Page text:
Quique Setien: The best manager for the football neutral
It was another weekend of La Liga football and another barnstorming Real Betis fixture as, under Quique Setien, Los Verdiblancos, are the most exciting team to watch in Spain's top tier, and maybe even Europe at the moment.
Regardless of the result, Betis' trip to Sevilla for the Seville derby was always going to be one to watch, and it certainly proved to be the case, as the pair played out an eight-goal thriller, which Betis won 5-3 at Ramón Sánchez Pizjuán.
Betis opened the scoring after 22 seconds on Saturday, robbing the ball from Sevilla's kick-off via their high-pressing 4-3-3 that Setien has deployed both at Betis and Las Palmas, his previous role before he took over at Estadio Benito Villamarín last summer.
Setien is very much 'my way or no way' as Betis set up in the same fashion, every week, regardless of whether they were playing Real Madrid or Real Murcia.
Although the game plan is predictable, the matches are far from it, with the only predictable thing about Betis being that they are unpredictable.
Already this season, they have smashed Levante 4-0, played out a 4-4 draw at Real Sociedad, lost 6-3 at home to Valencia, and lost 5-0 at Eibar prior to the weekend's 5-3.
Before all of those results though, they somehow kept Real Madrid at bay at the Bernabeu, winning 1-0 against the European champions despite some of the best players in the world peppering their goal, before Betis snatched it via Antonio Sanabria in the fourth minute of stoppage time.
Despite all the bluster, Betis are a safe 10th in the league so far, an improvement on last season's 15th, and are the fifth-top scorers but have the third leakiest defence.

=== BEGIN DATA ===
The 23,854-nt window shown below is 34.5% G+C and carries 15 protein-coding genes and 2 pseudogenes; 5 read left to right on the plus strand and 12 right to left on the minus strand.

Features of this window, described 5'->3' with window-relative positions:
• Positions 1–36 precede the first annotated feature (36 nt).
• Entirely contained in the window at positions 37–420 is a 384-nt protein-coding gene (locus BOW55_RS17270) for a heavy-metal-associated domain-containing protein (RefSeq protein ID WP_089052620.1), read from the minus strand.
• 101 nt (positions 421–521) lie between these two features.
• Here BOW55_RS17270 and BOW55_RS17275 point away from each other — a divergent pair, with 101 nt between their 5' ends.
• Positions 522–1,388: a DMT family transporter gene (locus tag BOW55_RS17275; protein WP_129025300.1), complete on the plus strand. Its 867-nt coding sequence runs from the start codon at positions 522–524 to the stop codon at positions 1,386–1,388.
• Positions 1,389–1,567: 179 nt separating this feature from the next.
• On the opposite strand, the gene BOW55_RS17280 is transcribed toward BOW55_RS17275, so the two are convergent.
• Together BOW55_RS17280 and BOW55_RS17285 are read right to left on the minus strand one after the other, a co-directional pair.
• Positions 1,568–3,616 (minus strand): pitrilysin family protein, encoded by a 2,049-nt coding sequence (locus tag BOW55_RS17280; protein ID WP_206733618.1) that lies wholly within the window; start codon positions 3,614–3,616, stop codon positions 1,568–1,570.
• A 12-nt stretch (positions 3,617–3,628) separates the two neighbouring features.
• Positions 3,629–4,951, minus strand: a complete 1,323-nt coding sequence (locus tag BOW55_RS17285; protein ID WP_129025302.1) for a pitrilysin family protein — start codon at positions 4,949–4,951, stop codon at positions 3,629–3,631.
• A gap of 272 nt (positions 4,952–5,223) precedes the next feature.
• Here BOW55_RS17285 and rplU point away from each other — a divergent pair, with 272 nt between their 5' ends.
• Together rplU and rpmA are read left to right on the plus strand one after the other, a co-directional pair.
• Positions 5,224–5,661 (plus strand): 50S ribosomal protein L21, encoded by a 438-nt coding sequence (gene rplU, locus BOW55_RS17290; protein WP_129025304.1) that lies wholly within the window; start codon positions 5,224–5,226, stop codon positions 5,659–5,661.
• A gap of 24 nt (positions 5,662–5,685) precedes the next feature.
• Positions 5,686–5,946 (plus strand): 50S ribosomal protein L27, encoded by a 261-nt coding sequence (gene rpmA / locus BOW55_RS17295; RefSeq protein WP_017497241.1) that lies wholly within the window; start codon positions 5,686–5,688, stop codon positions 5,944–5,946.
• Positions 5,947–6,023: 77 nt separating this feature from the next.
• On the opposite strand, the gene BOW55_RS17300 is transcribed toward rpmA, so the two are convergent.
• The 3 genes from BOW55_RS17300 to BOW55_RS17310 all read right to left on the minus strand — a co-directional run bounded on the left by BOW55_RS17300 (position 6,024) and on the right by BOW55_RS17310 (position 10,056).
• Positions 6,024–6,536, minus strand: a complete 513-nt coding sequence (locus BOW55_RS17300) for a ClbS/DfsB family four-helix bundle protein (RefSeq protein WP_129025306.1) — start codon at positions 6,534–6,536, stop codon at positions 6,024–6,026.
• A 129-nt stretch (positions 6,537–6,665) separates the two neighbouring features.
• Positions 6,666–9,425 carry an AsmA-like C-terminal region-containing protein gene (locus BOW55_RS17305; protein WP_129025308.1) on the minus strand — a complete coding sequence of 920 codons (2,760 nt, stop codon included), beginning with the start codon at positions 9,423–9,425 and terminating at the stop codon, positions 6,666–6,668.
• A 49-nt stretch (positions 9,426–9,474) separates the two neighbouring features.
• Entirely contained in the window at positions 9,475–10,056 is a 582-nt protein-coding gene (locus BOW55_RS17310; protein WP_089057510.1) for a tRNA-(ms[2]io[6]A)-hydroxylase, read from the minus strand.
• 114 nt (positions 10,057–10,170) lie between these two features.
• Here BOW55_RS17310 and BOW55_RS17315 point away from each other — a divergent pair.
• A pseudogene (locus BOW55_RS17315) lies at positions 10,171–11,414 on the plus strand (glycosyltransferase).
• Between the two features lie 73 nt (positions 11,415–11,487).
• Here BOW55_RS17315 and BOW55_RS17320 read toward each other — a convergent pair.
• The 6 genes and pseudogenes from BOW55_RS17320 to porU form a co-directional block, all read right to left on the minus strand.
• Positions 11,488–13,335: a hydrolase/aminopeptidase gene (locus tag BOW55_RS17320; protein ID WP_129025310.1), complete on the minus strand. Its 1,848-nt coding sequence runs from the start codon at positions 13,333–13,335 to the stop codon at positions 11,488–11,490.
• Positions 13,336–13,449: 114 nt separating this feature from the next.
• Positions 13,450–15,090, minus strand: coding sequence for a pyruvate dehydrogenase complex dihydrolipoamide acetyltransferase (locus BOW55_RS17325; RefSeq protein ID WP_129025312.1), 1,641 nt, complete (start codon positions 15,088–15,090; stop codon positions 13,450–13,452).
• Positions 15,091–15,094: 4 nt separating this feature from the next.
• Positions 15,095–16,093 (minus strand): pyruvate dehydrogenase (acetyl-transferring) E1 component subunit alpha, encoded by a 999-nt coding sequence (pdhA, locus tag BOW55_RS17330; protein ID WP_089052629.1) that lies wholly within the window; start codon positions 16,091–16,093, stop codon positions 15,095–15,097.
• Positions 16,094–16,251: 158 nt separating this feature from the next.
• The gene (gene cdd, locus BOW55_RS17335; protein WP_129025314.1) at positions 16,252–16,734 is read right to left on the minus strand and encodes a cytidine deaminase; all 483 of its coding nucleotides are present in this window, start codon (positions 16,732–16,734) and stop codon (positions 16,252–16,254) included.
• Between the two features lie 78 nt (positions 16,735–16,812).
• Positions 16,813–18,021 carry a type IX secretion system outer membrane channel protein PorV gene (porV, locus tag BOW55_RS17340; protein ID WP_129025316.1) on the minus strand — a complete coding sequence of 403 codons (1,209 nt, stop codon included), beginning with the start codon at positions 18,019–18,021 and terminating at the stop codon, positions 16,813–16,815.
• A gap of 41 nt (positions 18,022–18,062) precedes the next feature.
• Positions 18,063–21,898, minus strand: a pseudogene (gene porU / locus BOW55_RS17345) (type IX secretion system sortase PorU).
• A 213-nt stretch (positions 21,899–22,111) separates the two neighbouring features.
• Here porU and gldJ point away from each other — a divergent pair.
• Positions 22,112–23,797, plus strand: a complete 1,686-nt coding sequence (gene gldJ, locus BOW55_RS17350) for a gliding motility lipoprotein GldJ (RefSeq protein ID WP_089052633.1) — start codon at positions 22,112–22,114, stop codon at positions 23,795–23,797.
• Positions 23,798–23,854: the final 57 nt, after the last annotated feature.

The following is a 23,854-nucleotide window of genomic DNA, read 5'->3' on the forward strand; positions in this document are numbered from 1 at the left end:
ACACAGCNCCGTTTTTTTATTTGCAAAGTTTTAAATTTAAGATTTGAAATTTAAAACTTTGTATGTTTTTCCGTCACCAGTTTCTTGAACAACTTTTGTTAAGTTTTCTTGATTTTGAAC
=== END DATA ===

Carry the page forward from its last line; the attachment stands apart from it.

While Betis are on the rise under Setien, his former club, Las Palmas, have had a dramatic decline. They are rock-bottom of La Liga and are on their third manager post-Setien already after achieving 14th last campaign.
Betis' 4-3-3 has all the attributes you would expect of an entertaining side, most notably the emphasis to play out from the back and overlapping wing-backs (ex-Middlesbrough man Antonio Barragan and Riza Durmisi).
The goalkeeper, Adan, is not a traditional 'sweeper' or a ball-playing goalkeeper but is adapting, with Setien going for the coaching approach to his stopper, as opposed to someone like Pep Guardiola, who decided to buy Claudio Bravo instead of trying to teach Joe Hart how to pass.
Adan is supported by the two centre-backs and the three central midfielders offer help as well, as Betis aim to recycle possession rather than waste it.
For an Anglo view on things, Betis are very much like Liverpool in the sense that their goalkeeper is not particularly comfortable on the ball, which leads to errors, but the system supports the wing-backs and the forward three which leads to Betis being such a force going forward to make up for it.
Andres Guardado, Betis' left winger who joined from PSV last July, is the joint-third highest assister in La Liga with six and Betis goals are spread throughout the team.
Their top scorer, Sanabria, has seven goals from the 12 matches he has played so far while Sergio Leon has six in 16.
Betis fans might be tearing their hair out with Setien as their manager on occasion, but if it is entertaining football you want, Beticos should be high on your list of priorities to watch.